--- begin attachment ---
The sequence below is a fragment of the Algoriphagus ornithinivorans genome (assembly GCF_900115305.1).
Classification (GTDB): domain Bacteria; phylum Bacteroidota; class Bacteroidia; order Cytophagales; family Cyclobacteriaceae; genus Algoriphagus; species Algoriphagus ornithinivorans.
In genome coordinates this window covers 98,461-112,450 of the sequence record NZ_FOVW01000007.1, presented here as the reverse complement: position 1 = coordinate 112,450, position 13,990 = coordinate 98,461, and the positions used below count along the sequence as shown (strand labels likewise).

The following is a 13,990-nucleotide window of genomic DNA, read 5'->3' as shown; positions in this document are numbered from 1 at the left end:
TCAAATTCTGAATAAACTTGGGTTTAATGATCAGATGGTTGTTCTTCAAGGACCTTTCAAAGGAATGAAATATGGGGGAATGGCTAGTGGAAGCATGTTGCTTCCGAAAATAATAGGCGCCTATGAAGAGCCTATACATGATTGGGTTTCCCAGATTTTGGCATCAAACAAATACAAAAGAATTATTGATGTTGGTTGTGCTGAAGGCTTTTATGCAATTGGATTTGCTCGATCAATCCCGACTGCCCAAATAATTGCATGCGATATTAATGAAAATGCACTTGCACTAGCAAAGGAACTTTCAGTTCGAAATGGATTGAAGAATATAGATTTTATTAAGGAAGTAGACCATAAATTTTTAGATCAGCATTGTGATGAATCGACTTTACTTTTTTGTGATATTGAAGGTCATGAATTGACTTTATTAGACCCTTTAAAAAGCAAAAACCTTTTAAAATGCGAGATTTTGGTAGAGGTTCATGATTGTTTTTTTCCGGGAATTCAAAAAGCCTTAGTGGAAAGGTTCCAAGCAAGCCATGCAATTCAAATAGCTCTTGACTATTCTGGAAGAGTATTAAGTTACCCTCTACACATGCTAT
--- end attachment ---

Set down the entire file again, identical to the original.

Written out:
The sequence below is a fragment of the Algoriphagus ornithinivorans genome (assembly GCF_900115305.1).
Classification (GTDB): domain Bacteria; phylum Bacteroidota; class Bacteroidia; order Cytophagales; family Cyclobacteriaceae; genus Algoriphagus; species Algoriphagus ornithinivorans.
In genome coordinates this window covers 98,461-112,450 of the sequence record NZ_FOVW01000007.1, presented here as the reverse complement: position 1 = coordinate 112,450, position 13,990 = coordinate 98,461, and the positions used below count along the sequence as shown (strand labels likewise).

The following is a 13,990-nucleotide window of genomic DNA, read 5'->3' as shown; positions in this document are numbered from 1 at the left end:
TCAAATTCTGAATAAACTTGGGTTTAATGATCAGATGGTTGTTCTTCAAGGACCTTTCAAAGGAATGAAATATGGGGGAATGGCTAGTGGAAGCATGTTGCTTCCGAAAATAATAGGCGCCTATGAAGAGCCTATACATGATTGGGTTTCCCAGATTTTGGCATCAAACAAATACAAAAGAATTATTGATGTTGGTTGTGCTGAAGGCTTTTATGCAATTGGATTTGCTCGATCAATCCCGACTGCCCAAATAATTGCATGCGATATTAATGAAAATGCACTTGCACTAGCAAAGGAACTTTCAGTTCGAAATGGATTGAAGAATATAGATTTTATTAAGGAAGTAGACCATAAATTTTTAGATCAGCATTGTGATGAATCGACTTTACTTTTTTGTGATATTGAAGGTCATGAATTGACTTTATTAGACCCTTTAAAAAGCAAAAACCTTTTAAAATGCGAGATTTTGGTAGAGGTTCATGATTGTTTTTTTCCGGGAATTCAAAAAGCCTTAGTGGAAAGGTTCCAAGCAAGCCATGCAATTCAAATAGCTCTTGACTATTCTGGAAGAGTATTAAGTTACCCTCTACACATGCTAT